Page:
Budapest's New Theatre is at center of culture wars
"The Sixth Coffin" has been officially buried. Derided as anti-Semitic agitprop, this work by recently deceased Hungarian playwright-politician-polemicist Istvan Csurka has been the focal point of controversy until it was finally scrubbed from Budapest's Uj Szinhaz's — or New Theater's — new season. But how this production (think: the Hungarian equivalent of "The Protocols of the Elders of Zion") ever got anywhere near the performance schedule of a major municipal venue in the first place is part of a larger drama involving this country's leadership and its assault on culture. And that drama has a few more acts to go.
"'The Sixth Coffin' is more a manifesto than a play," explains theater critic Judit Csaki, a columnist at the weekly Magyar Narancs. "Its vision is that the greatest Hungarian historical trauma, the Versailles Peace Treaty — called Trianon — is the result of a plot by rich American Jews." The narrative further descends into the idea of Jews bringing the Holocaust on themselves. For Csaki, like many others here, this cultural embarrassment is the logical outcome of of Budapest's conservative Mayor Istvan Tarlos's announcement
that when the contract of Uj Szinhaz's then director, Istvan Marta, expired, he would be replaced by Gyorgy Dorner, who, in addition to being an actor and the Hungarian-dubbed voice of Bruce Willis and Michael Douglas, is seen by Budapest's urban sophisticates as an uncouth and reactionary extremist. Dorner, in his job tender, proposed taking the "New" out of the New Theater, since "new" did not, he believed, always connote good, especially in "a degenerate, sickly liberal hegemony."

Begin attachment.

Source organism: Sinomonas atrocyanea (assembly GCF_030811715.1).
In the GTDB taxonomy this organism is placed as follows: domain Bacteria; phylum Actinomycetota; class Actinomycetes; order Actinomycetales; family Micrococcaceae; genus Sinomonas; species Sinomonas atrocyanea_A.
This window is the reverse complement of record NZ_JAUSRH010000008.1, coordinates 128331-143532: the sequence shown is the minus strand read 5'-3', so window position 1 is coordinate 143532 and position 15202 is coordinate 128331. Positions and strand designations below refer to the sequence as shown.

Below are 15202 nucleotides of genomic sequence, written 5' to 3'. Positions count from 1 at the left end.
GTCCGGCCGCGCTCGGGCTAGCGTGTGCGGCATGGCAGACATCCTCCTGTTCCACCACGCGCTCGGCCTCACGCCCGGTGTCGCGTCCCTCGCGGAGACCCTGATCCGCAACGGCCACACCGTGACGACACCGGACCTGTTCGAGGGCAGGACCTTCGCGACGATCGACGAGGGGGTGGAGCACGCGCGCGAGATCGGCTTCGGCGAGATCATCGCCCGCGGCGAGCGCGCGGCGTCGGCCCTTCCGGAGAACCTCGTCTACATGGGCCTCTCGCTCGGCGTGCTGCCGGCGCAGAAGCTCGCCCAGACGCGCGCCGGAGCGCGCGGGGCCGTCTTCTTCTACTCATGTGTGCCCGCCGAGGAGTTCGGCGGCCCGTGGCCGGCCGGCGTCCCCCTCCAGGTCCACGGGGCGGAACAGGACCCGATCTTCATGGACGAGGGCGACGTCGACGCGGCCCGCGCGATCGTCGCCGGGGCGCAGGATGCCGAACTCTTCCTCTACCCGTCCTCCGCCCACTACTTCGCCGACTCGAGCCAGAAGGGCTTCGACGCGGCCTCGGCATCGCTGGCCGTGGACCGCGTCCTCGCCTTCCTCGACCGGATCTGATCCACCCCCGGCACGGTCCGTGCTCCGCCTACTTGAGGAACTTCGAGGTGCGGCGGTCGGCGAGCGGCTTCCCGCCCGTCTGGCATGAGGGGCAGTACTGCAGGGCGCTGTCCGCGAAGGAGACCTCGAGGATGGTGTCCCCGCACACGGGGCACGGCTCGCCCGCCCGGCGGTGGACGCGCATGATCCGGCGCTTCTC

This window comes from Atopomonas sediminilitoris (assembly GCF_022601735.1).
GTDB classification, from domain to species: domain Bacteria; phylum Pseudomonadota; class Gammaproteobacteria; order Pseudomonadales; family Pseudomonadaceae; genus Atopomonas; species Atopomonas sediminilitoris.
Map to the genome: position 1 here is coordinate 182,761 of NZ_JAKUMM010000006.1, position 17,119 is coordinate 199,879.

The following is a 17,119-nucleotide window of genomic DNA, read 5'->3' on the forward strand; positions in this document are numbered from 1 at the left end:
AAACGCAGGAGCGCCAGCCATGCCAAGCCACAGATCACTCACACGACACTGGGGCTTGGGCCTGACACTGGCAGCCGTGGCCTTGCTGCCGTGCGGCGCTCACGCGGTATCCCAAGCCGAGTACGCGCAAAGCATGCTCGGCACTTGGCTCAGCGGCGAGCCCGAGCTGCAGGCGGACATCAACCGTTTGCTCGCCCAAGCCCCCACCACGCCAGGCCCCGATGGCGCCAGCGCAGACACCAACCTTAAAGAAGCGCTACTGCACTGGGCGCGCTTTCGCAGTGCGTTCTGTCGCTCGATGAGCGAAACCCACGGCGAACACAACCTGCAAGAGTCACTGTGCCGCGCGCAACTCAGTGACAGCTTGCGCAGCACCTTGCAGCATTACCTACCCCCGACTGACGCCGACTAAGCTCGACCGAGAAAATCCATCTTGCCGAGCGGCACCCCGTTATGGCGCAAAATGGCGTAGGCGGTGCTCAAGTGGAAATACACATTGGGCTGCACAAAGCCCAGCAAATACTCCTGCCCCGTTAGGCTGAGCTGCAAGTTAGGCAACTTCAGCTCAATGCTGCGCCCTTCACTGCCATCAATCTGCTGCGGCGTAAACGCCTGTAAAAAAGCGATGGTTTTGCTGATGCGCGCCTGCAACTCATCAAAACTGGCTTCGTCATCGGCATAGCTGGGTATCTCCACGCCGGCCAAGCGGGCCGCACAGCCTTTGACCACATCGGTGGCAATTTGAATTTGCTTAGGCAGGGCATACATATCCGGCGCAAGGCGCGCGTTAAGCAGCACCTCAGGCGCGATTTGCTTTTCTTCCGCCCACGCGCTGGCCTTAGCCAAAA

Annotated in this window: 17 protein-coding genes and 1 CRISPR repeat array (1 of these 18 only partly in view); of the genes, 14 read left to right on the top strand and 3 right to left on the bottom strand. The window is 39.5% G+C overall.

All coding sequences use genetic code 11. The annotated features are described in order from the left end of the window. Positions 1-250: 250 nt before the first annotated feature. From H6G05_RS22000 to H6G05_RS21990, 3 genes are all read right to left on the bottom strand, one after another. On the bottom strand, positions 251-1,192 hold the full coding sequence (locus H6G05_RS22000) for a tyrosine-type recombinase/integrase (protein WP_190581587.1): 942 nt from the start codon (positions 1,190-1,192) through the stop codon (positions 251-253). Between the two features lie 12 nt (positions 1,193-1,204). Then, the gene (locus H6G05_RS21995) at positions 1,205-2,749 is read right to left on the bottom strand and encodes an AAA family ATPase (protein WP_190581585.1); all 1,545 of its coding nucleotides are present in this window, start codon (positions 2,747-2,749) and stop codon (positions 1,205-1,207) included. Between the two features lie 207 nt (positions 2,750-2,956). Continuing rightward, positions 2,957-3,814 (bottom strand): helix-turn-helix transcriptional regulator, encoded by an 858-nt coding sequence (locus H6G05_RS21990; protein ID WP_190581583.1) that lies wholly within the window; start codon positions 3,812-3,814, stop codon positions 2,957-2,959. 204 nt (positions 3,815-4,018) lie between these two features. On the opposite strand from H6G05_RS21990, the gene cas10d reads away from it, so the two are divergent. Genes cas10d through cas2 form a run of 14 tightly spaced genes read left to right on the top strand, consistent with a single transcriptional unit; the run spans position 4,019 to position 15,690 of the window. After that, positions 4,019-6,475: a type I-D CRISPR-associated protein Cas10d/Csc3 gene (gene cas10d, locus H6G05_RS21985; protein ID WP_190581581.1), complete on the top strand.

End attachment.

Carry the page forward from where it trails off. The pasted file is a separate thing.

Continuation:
Though Marta's tenure could not be characterized as anything particularly subversive or avant-garde, Dorner envisioned turning the theater into a "pure" Hungarian institution (Hungarian themes, Hungarian playwrights) that would "instill patriotic values." He called for changing the name to "Hatorszag" or "Hinterland Theater," which suggests something like "Home Front Theater." Dorner also proposed an advisory role for Csurka, another right-wing reactionary (he was the founder of another ultranationalist party, MIEP, which lately has been eclipsed by the equally extreme Jobbik party), reviled for his support of skinheads and his exhortations of the "Christian Hungarian masses."